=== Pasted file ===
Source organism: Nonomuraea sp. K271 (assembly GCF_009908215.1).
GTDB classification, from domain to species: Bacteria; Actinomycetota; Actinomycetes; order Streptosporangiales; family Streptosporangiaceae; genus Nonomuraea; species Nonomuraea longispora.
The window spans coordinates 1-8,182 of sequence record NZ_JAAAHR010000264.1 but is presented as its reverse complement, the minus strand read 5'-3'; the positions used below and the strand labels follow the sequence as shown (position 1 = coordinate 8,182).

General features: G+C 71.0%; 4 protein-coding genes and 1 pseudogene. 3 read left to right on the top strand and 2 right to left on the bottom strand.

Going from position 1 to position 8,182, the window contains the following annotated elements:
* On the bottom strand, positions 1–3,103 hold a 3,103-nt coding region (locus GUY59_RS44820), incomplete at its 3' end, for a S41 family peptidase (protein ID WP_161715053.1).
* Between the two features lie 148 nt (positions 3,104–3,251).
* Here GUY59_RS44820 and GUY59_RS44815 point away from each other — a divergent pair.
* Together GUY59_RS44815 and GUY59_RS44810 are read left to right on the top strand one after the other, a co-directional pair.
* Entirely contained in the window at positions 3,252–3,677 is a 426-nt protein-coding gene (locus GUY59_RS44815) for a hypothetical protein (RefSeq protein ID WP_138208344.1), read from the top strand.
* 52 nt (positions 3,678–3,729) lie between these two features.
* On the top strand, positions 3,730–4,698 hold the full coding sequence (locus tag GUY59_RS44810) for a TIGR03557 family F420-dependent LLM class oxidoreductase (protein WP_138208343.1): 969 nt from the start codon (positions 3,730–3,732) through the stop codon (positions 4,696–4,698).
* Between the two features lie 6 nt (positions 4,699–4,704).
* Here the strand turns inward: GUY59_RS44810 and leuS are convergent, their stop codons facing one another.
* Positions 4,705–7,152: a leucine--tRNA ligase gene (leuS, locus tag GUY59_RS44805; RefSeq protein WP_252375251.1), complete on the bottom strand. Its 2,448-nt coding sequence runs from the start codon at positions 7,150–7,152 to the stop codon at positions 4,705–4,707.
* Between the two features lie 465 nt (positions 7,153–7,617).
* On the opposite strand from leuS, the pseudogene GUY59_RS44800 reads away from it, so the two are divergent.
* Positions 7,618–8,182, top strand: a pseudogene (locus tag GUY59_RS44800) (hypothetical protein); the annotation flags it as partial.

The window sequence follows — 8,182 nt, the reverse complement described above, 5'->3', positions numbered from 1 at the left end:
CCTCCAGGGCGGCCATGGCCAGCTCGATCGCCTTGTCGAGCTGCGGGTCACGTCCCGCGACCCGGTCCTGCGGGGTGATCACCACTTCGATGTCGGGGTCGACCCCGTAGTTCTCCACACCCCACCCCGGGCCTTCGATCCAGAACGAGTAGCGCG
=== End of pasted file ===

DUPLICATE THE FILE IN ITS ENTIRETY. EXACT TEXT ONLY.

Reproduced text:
Source organism: Nonomuraea sp. K271 (assembly GCF_009908215.1).
GTDB classification, from domain to species: Bacteria; Actinomycetota; Actinomycetes; order Streptosporangiales; family Streptosporangiaceae; genus Nonomuraea; species Nonomuraea longispora.
The window spans coordinates 1-8,182 of sequence record NZ_JAAAHR010000264.1 but is presented as its reverse complement, the minus strand read 5'-3'; the positions used below and the strand labels follow the sequence as shown (position 1 = coordinate 8,182).

General features: G+C 71.0%; 4 protein-coding genes and 1 pseudogene. 3 read left to right on the top strand and 2 right to left on the bottom strand.

Going from position 1 to position 8,182, the window contains the following annotated elements:
* On the bottom strand, positions 1–3,103 hold a 3,103-nt coding region (locus GUY59_RS44820), incomplete at its 3' end, for a S41 family peptidase (protein ID WP_161715053.1).
* Between the two features lie 148 nt (positions 3,104–3,251).
* Here GUY59_RS44820 and GUY59_RS44815 point away from each other — a divergent pair.
* Together GUY59_RS44815 and GUY59_RS44810 are read left to right on the top strand one after the other, a co-directional pair.
* Entirely contained in the window at positions 3,252–3,677 is a 426-nt protein-coding gene (locus GUY59_RS44815) for a hypothetical protein (RefSeq protein ID WP_138208344.1), read from the top strand.
* 52 nt (positions 3,678–3,729) lie between these two features.
* On the top strand, positions 3,730–4,698 hold the full coding sequence (locus tag GUY59_RS44810) for a TIGR03557 family F420-dependent LLM class oxidoreductase (protein WP_138208343.1): 969 nt from the start codon (positions 3,730–3,732) through the stop codon (positions 4,696–4,698).
* Between the two features lie 6 nt (positions 4,699–4,704).
* Here the strand turns inward: GUY59_RS44810 and leuS are convergent, their stop codons facing one another.
* Positions 4,705–7,152: a leucine--tRNA ligase gene (leuS, locus tag GUY59_RS44805; RefSeq protein WP_252375251.1), complete on the bottom strand. Its 2,448-nt coding sequence runs from the start codon at positions 7,150–7,152 to the stop codon at positions 4,705–4,707.
* Between the two features lie 465 nt (positions 7,153–7,617).
* On the opposite strand from leuS, the pseudogene GUY59_RS44800 reads away from it, so the two are divergent.
* Positions 7,618–8,182, top strand: a pseudogene (locus tag GUY59_RS44800) (hypothetical protein); the annotation flags it as partial.

The window sequence follows — 8,182 nt, the reverse complement described above, 5'->3', positions numbered from 1 at the left end:
CCTCCAGGGCGGCCATGGCCAGCTCGATCGCCTTGTCGAGCTGCGGGTCACGTCCCGCGACCCGGTCCTGCGGGGTGATCACCACTTCGATGTCGGGGTCGACCCCGTAGTTCTCCACACCCCACCCCGGGCCTTCGATCCAGAACGAGTAGCGCG